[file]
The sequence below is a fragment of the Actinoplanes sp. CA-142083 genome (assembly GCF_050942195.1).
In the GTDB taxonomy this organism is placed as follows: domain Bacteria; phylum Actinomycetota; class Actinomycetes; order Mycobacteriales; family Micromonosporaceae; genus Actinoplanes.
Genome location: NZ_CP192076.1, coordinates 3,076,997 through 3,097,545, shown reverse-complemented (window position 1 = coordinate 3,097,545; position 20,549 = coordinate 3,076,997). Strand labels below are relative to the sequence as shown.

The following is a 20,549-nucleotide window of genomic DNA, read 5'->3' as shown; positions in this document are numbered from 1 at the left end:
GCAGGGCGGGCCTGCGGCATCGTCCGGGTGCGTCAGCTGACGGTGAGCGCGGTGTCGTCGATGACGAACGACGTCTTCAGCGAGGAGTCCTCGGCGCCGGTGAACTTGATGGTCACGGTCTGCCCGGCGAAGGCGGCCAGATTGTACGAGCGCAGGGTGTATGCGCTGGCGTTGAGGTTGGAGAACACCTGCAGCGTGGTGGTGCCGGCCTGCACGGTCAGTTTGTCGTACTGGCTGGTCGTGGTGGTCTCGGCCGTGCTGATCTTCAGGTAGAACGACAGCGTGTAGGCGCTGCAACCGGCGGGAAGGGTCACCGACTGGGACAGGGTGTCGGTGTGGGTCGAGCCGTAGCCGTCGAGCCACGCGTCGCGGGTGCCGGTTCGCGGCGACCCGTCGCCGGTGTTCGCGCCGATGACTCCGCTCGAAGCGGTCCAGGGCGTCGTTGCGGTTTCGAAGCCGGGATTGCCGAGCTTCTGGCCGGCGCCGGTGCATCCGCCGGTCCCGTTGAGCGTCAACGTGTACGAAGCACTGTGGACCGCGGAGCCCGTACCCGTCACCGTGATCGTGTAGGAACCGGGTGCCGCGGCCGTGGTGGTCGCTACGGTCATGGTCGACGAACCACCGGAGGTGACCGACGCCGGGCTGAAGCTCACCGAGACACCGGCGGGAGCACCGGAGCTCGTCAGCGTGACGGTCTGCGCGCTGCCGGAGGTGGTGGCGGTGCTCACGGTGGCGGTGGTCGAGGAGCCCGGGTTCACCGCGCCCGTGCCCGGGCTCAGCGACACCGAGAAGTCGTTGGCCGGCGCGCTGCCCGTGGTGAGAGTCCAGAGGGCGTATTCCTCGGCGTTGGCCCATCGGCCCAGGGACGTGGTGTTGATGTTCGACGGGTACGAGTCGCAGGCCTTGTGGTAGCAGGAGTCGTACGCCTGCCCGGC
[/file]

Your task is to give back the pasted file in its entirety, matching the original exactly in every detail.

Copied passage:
The sequence below is a fragment of the Actinoplanes sp. CA-142083 genome (assembly GCF_050942195.1).
In the GTDB taxonomy this organism is placed as follows: domain Bacteria; phylum Actinomycetota; class Actinomycetes; order Mycobacteriales; family Micromonosporaceae; genus Actinoplanes.
Genome location: NZ_CP192076.1, coordinates 3,076,997 through 3,097,545, shown reverse-complemented (window position 1 = coordinate 3,097,545; position 20,549 = coordinate 3,076,997). Strand labels below are relative to the sequence as shown.

The following is a 20,549-nucleotide window of genomic DNA, read 5'->3' as shown; positions in this document are numbered from 1 at the left end:
GCAGGGCGGGCCTGCGGCATCGTCCGGGTGCGTCAGCTGACGGTGAGCGCGGTGTCGTCGATGACGAACGACGTCTTCAGCGAGGAGTCCTCGGCGCCGGTGAACTTGATGGTCACGGTCTGCCCGGCGAAGGCGGCCAGATTGTACGAGCGCAGGGTGTATGCGCTGGCGTTGAGGTTGGAGAACACCTGCAGCGTGGTGGTGCCGGCCTGCACGGTCAGTTTGTCGTACTGGCTGGTCGTGGTGGTCTCGGCCGTGCTGATCTTCAGGTAGAACGACAGCGTGTAGGCGCTGCAACCGGCGGGAAGGGTCACCGACTGGGACAGGGTGTCGGTGTGGGTCGAGCCGTAGCCGTCGAGCCACGCGTCGCGGGTGCCGGTTCGCGGCGACCCGTCGCCGGTGTTCGCGCCGATGACTCCGCTCGAAGCGGTCCAGGGCGTCGTTGCGGTTTCGAAGCCGGGATTGCCGAGCTTCTGGCCGGCGCCGGTGCATCCGCCGGTCCCGTTGAGCGTCAACGTGTACGAAGCACTGTGGACCGCGGAGCCCGTACCCGTCACCGTGATCGTGTAGGAACCGGGTGCCGCGGCCGTGGTGGTCGCTACGGTCATGGTCGACGAACCACCGGAGGTGACCGACGCCGGGCTGAAGCTCACCGAGACACCGGCGGGAGCACCGGAGCTCGTCAGCGTGACGGTCTGCGCGCTGCCGGAGGTGGTGGCGGTGCTCACGGTGGCGGTGGTCGAGGAGCCCGGGTTCACCGCGCCCGTGCCCGGGCTCAGCGACACCGAGAAGTCGTTGGCCGGCGCGCTGCCCGTGGTGAGAGTCCAGAGGGCGTATTCCTCGGCGTTGGCCCATCGGCCCAGGGACGTGGTGTTGATGTTCGACGGGTACGAGTCGCAGGCCTTGTGGTAGCAGGAGTCGTACGCCTGCCCGGC